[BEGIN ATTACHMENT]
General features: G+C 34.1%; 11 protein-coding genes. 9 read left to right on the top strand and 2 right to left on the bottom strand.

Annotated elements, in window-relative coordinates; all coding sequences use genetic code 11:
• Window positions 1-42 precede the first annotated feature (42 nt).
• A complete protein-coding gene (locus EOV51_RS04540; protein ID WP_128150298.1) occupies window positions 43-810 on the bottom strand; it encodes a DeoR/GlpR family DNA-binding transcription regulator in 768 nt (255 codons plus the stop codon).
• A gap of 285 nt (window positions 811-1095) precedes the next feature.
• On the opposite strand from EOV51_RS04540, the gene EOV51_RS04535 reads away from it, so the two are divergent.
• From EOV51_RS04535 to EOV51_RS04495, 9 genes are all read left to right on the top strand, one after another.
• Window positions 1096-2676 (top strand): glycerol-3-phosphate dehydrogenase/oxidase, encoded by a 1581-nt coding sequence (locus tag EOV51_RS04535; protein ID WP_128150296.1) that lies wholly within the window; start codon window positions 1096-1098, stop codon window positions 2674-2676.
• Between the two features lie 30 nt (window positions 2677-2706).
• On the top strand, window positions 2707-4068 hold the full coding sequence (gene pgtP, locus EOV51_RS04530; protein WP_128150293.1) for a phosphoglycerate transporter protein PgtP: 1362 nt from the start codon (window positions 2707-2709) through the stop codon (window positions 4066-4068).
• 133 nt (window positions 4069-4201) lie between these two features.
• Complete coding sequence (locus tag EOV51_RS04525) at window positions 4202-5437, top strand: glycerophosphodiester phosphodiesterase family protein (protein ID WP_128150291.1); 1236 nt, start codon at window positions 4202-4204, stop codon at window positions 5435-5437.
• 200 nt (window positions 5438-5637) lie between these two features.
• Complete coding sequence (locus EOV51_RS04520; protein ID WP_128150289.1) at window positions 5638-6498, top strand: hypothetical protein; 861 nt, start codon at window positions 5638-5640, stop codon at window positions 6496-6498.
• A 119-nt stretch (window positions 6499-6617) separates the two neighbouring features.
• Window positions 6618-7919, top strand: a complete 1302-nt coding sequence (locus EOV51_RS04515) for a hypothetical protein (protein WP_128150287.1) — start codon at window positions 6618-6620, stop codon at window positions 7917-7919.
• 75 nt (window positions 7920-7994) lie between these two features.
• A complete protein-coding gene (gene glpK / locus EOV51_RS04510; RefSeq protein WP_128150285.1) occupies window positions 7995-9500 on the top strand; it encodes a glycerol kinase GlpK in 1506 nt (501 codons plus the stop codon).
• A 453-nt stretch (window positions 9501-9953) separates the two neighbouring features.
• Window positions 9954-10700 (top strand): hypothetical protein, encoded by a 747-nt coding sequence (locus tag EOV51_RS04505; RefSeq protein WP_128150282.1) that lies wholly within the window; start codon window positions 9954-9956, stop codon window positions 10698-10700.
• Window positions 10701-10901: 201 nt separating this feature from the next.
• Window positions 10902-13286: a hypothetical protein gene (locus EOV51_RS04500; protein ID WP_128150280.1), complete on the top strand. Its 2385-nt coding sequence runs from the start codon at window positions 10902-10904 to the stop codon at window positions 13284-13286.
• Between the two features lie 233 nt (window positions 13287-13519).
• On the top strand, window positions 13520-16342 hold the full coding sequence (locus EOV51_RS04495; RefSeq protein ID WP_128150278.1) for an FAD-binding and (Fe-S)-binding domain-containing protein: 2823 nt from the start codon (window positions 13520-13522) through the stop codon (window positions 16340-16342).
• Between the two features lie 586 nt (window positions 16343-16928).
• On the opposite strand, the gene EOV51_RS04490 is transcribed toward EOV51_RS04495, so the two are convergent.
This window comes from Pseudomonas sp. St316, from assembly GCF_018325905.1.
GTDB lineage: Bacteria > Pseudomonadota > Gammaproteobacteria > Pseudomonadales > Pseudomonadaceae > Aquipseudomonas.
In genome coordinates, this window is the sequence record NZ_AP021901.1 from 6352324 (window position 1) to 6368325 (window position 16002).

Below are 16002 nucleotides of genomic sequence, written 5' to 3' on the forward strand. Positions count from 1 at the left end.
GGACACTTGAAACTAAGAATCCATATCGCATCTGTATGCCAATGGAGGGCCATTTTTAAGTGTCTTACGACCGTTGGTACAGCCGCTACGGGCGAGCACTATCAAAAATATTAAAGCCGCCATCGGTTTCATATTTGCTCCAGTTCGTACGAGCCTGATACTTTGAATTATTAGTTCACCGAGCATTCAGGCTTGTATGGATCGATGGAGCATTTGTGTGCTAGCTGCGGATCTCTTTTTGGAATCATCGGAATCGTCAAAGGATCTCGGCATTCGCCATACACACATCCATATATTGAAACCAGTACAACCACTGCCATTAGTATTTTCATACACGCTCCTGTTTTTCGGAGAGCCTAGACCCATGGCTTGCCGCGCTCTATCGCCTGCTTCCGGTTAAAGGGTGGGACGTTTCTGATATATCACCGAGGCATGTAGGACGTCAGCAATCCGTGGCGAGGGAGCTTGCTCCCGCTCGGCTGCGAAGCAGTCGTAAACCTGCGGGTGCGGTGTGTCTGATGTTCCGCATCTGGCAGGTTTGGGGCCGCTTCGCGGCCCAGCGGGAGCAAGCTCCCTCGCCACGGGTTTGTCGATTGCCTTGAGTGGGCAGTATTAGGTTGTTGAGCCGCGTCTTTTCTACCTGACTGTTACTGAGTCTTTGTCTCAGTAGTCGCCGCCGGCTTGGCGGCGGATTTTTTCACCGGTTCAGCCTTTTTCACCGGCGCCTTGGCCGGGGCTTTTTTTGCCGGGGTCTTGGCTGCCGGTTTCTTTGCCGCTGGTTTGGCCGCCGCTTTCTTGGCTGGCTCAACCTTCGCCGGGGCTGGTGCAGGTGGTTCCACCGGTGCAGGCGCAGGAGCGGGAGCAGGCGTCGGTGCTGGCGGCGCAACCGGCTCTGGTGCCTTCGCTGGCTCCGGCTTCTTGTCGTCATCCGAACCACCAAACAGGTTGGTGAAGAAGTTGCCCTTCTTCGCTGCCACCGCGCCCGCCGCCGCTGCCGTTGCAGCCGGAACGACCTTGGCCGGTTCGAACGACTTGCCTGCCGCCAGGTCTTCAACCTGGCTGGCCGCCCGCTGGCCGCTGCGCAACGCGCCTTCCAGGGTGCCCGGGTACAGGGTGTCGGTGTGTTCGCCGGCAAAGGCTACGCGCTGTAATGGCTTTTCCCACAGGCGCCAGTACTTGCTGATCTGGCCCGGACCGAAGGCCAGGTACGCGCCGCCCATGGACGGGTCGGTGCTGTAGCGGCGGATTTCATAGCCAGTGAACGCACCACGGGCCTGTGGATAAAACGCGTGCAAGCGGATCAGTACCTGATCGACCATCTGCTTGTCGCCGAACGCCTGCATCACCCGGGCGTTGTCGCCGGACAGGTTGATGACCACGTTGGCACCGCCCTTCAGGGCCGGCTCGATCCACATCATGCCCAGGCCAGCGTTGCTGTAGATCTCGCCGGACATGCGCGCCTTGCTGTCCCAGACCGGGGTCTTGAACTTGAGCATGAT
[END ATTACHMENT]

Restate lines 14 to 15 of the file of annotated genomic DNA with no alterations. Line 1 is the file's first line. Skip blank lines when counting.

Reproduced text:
• Complete coding sequence (locus EOV51_RS04520; protein ID WP_128150289.1) at window positions 5638-6498, top strand: hypothetical protein; 861 nt, start codon at window positions 5638-5640, stop codon at window positions 6496-6498.
• A 119-nt stretch (window positions 6499-6617) separates the two neighbouring features.